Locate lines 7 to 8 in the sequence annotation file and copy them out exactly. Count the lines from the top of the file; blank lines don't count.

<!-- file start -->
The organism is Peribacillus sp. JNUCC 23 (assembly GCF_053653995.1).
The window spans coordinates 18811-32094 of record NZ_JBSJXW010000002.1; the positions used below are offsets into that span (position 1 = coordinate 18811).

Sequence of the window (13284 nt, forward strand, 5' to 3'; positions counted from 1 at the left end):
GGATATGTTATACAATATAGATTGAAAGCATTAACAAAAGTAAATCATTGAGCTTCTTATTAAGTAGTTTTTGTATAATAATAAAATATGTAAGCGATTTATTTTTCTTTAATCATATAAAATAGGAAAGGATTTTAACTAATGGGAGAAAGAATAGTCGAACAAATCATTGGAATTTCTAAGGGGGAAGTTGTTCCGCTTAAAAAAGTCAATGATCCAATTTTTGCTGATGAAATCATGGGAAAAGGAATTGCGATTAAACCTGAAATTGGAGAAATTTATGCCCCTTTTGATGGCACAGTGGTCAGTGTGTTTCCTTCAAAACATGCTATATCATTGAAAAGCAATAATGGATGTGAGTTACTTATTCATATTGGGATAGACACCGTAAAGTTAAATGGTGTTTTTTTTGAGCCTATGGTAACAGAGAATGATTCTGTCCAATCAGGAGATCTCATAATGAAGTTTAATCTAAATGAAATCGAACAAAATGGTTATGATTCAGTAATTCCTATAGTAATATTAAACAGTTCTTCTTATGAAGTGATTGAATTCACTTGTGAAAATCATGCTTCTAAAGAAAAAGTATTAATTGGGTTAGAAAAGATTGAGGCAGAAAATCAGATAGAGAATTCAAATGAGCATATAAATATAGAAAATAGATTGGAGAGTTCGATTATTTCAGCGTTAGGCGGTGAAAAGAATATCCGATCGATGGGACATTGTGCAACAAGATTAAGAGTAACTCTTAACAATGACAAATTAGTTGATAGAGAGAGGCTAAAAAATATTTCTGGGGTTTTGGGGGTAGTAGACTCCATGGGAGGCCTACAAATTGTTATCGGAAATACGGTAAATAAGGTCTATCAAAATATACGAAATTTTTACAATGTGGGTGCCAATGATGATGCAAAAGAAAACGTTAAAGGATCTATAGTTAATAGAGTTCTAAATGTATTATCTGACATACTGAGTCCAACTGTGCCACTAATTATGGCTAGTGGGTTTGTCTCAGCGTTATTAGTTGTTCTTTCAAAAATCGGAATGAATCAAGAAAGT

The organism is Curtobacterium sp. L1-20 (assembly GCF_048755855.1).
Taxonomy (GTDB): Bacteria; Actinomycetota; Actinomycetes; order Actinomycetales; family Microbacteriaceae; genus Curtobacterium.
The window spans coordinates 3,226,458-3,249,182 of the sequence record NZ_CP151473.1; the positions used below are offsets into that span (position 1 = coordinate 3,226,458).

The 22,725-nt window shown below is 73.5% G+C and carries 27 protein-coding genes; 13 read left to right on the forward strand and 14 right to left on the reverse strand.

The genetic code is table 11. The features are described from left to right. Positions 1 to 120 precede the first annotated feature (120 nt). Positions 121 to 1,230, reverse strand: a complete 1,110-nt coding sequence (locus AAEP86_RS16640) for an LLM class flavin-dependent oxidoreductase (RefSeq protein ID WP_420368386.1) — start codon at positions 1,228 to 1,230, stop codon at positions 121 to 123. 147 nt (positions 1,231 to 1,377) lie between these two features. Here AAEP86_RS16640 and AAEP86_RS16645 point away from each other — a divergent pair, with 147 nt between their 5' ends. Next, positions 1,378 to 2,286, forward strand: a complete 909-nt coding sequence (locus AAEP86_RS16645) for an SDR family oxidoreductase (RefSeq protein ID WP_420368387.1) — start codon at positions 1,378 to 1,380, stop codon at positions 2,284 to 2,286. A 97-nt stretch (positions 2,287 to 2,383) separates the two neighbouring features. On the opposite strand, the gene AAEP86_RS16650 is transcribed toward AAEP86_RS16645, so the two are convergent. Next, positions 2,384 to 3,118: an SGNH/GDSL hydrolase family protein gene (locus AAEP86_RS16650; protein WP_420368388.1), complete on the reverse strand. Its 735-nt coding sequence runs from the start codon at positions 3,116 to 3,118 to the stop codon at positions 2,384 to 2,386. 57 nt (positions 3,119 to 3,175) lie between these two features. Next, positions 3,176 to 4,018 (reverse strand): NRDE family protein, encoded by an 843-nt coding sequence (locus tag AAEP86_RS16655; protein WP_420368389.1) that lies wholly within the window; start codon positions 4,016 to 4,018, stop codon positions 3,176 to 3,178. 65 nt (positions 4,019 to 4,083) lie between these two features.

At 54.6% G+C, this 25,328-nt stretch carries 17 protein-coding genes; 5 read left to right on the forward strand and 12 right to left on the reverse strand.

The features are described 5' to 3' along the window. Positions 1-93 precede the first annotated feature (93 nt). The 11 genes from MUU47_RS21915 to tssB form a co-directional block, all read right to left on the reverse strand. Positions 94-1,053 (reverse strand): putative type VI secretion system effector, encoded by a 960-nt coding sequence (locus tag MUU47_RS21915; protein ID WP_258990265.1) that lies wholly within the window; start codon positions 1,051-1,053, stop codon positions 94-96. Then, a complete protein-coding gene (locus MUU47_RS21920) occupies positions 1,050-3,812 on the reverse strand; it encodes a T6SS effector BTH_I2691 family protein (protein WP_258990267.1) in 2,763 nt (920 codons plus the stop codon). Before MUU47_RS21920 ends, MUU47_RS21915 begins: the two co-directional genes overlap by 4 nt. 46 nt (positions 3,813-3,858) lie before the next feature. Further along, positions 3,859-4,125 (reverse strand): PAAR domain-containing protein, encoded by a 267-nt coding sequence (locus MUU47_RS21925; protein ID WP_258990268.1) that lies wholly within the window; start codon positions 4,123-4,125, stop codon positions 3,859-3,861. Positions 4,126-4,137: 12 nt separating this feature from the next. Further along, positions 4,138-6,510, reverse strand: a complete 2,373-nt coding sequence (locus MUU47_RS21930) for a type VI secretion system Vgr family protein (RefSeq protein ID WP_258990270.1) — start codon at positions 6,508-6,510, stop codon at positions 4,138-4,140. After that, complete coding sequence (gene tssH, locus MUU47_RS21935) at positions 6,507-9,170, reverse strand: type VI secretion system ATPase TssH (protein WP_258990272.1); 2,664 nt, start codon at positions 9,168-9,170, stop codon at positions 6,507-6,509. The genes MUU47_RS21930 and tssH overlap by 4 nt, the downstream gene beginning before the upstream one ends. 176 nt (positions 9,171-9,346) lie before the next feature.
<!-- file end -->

The window spans coordinates 3,226,458-3,249,182 of the sequence record NZ_CP151473.1; the positions used below are offsets into that span (position 1 = coordinate 3,226,458).

The 22,725-nt window shown below is 73.5% G+C and carries 27 protein-coding genes; 13 read left to right on the forward strand and 14 right to left on the reverse strand.